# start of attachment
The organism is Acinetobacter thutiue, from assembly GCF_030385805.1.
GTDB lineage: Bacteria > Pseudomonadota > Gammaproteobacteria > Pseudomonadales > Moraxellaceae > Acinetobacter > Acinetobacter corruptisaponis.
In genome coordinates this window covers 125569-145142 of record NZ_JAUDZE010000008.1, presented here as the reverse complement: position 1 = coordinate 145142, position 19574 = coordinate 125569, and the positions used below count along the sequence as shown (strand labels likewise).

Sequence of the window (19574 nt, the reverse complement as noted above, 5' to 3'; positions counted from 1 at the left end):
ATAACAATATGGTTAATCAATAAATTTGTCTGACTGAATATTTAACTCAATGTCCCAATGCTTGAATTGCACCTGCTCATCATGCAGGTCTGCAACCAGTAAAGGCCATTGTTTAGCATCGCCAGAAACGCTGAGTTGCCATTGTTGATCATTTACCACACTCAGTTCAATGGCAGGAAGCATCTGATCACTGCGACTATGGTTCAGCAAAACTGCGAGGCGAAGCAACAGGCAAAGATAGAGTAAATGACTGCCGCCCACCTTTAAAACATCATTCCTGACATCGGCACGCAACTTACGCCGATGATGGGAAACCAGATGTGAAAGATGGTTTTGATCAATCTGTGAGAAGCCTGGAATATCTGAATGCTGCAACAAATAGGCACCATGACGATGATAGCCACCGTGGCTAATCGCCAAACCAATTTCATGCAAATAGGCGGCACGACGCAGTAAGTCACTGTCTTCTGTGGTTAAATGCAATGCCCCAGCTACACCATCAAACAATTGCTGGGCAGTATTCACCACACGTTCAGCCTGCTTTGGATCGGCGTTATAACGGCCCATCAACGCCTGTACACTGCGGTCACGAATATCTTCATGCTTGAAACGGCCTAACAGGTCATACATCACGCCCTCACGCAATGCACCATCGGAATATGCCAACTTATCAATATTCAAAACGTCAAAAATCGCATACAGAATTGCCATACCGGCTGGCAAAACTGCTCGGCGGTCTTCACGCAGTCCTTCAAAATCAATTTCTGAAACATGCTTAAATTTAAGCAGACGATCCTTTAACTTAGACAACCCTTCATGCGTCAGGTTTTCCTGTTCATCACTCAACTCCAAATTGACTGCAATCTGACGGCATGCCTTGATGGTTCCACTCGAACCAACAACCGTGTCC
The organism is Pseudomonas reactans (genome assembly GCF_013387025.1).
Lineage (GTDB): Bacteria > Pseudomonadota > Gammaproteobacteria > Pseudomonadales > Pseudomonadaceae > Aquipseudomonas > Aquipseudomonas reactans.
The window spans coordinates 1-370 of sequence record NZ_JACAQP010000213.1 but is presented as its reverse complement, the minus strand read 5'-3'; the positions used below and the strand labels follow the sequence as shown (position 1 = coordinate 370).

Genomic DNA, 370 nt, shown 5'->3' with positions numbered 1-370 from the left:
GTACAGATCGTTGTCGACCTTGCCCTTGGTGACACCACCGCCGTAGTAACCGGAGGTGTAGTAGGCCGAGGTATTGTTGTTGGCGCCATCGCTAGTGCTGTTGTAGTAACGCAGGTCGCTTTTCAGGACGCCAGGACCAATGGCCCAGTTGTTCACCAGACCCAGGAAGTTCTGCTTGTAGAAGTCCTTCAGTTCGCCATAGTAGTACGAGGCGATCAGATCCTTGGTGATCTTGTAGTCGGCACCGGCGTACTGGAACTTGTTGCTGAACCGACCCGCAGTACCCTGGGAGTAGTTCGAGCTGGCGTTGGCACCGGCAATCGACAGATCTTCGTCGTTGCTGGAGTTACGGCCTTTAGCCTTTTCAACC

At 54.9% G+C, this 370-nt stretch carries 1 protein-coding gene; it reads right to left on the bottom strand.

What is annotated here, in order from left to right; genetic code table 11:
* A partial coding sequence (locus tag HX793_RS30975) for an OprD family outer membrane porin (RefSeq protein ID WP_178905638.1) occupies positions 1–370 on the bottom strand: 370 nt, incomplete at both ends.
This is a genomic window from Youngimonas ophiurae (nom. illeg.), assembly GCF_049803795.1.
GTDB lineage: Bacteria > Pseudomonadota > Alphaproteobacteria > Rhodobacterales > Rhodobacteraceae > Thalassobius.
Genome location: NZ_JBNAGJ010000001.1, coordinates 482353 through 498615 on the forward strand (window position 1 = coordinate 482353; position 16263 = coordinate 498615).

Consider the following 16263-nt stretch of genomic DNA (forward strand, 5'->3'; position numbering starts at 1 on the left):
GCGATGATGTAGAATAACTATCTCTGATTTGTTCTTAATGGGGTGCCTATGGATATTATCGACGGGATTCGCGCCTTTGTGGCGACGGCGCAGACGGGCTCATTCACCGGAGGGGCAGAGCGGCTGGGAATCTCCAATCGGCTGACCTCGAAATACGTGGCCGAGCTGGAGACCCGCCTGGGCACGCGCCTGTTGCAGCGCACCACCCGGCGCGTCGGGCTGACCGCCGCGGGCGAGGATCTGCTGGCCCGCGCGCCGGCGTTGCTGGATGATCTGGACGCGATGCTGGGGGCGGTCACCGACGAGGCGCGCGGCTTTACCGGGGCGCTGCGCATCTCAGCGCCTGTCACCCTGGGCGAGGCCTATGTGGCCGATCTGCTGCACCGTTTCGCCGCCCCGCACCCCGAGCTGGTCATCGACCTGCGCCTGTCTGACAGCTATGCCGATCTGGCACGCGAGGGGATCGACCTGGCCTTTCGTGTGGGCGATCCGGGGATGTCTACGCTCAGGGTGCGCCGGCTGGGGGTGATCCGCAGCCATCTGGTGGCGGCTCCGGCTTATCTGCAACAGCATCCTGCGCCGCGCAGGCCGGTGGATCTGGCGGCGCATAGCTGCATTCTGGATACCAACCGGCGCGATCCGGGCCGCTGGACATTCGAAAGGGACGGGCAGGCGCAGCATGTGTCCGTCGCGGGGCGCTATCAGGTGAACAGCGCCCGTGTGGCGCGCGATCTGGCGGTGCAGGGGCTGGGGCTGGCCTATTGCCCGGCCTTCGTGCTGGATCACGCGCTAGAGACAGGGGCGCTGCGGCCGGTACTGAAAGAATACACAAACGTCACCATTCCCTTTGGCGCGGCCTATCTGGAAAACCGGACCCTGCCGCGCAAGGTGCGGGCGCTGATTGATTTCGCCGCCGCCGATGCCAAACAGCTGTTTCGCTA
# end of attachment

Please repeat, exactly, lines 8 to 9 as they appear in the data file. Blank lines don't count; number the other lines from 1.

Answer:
The window spans coordinates 1-370 of sequence record NZ_JACAQP010000213.1 but is presented as its reverse complement, the minus strand read 5'-3'; the positions used below and the strand labels follow the sequence as shown (position 1 = coordinate 370).

Genomic DNA, 370 nt, shown 5'->3' with positions numbered 1-370 from the left: